A collection of 154 sonnets reflecting on love, death and marriage, each taking its inspiration from Shakespeare’s 154. These poems have wit and a kick: they come from a middle-aged woman in the middle of Scotland in the 21st Century.
About the author
Brought up in post-industrial Lanarkshire, Petra Reid did Law at Edinburgh University and worked as a solicitor in general practice, and more recently as a welfare rights adviser. She studied Fine Art while raising a family and developed her interest in poetry through Dada. She does site specific performances at one-off events.
‘We can only honour life through an awareness of death.’
Social reformer, peace activist, policy advisor; Kay Carmichael was an influential figure in Scottish politics. Here is a collection of her autobiographical writings, her poems, speeches and articles – some from her column in New Society magazine in the 1980s. They reflect a courageous and unique view on a life that keenly observed the downtrodden and effected many of the social reforms we now take for granted. Her dying was a controversial as her life and her reflections on death are things we need to say and need to hear for ourselves and for our young.
About the author Kay Carmichael was born in 1925 and died in 2009. After an impoverished upbringing in Glasgow’s East End, she became a social worker, university teacher, wife of an MP, a member of the Scottish Office Advisory Committee for setting up Children’s Panels, a peace activist (for which she was imprisoned), and an advisor for Harold Wilson’s Policy Unit at No. 10 Downing Street. The collection is edited by her husband David Donnison.
‘I can see the disgust on the face of one neighbor when Jack, the farmer, asked to lend a man, produced a land girl.’
Mona McLeod worked in Kirkubrightshire during the second World War, providing the skilled labour needed on farms before mechanization. The girls were given heavy agricultural work in fields, with animals, carrying hundred weight sacks, sawing wood, felling trees, filling up rat holes. It was a tough way to grow up, but this illustrated memoir provides a valuable record of a time when women faced the rigorous physical challenges involved in winning the war at home.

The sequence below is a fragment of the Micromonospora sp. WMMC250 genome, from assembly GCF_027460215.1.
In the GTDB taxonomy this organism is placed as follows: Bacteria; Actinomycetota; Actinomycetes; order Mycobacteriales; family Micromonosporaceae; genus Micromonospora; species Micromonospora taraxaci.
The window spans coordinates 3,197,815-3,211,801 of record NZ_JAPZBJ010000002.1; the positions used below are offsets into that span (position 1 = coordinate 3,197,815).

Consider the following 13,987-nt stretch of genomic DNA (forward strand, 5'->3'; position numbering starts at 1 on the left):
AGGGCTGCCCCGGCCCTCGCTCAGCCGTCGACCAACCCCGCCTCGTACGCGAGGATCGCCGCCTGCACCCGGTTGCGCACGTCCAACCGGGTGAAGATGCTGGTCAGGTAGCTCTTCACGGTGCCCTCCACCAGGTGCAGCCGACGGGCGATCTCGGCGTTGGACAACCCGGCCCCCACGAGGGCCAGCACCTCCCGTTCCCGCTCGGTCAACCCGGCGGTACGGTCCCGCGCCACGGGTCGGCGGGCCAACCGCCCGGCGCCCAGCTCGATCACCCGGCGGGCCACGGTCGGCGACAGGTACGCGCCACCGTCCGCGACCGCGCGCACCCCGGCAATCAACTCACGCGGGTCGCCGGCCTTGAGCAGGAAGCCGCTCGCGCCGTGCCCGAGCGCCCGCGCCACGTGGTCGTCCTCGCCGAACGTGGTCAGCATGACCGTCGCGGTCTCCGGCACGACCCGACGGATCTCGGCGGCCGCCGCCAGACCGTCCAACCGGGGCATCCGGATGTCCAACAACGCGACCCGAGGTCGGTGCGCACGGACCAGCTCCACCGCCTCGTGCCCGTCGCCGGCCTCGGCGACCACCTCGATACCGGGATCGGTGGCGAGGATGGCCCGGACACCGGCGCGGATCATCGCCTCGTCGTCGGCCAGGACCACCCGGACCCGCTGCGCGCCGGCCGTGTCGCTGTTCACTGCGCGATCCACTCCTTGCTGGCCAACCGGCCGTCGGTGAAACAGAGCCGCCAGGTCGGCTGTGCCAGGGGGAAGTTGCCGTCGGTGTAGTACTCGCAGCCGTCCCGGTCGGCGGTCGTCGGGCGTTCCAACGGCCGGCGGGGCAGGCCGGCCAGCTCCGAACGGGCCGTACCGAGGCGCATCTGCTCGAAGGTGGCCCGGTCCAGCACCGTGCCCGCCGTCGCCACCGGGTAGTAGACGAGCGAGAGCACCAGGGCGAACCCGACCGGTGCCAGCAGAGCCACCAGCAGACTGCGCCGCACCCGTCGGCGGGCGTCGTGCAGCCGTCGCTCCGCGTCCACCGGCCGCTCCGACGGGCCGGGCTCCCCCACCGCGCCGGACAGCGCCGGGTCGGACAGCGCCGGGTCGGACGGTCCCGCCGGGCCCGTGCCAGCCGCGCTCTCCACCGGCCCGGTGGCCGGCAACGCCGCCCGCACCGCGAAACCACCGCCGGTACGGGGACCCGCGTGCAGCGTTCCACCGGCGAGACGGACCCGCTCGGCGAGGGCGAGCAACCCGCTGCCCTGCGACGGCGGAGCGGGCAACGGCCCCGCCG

About the author Born in 1922 in England, Mona never went back after her five years in the Land Army in Scotland. A history graduate, she taught in Edinburgh schools before becoming a freelance lecturer on aspects of Scottish culture. Her publications include Agentsof Change: Scots inPoland:1800-1918, based on family papers; it has been translated into Polish and published in Warsaw.
‘Everyone has skeletons. Sometimes it’s better to keep the cupboard locked.’
Errant Blood is a literary crime thriller by a startling new Scottish writer. Eamon Ansgar has fought in Afghanistan and failed in The City. Now he wants to shut himself away in Duncul Castle, his childhood home in the Scottish Highlands. But a boy has been murdered in the local village and the people investigating are not the police. The castle is being watched. The local drug dealer wants him dead. And the girl he has tried to forget is still beautiful and living next door. Meanwhile, on the other side of Europe, a beggar guided by voices and a billionaire scientist on a stolen super-yacht are heading in his direction. Eamon is about to find out that the castle walls can’t keep out the ghosts of the past, and the living that haunt the hills and glens beyond are far worse. This novel is the first in a series set in and around the Highland village of Duncul.
About the author C. F. Peterson was born in Inverness. He lived in Africa and worked in bio-chemistry before returning home to the Scottish Highlands where he currently works as a builder. He is married and has five children.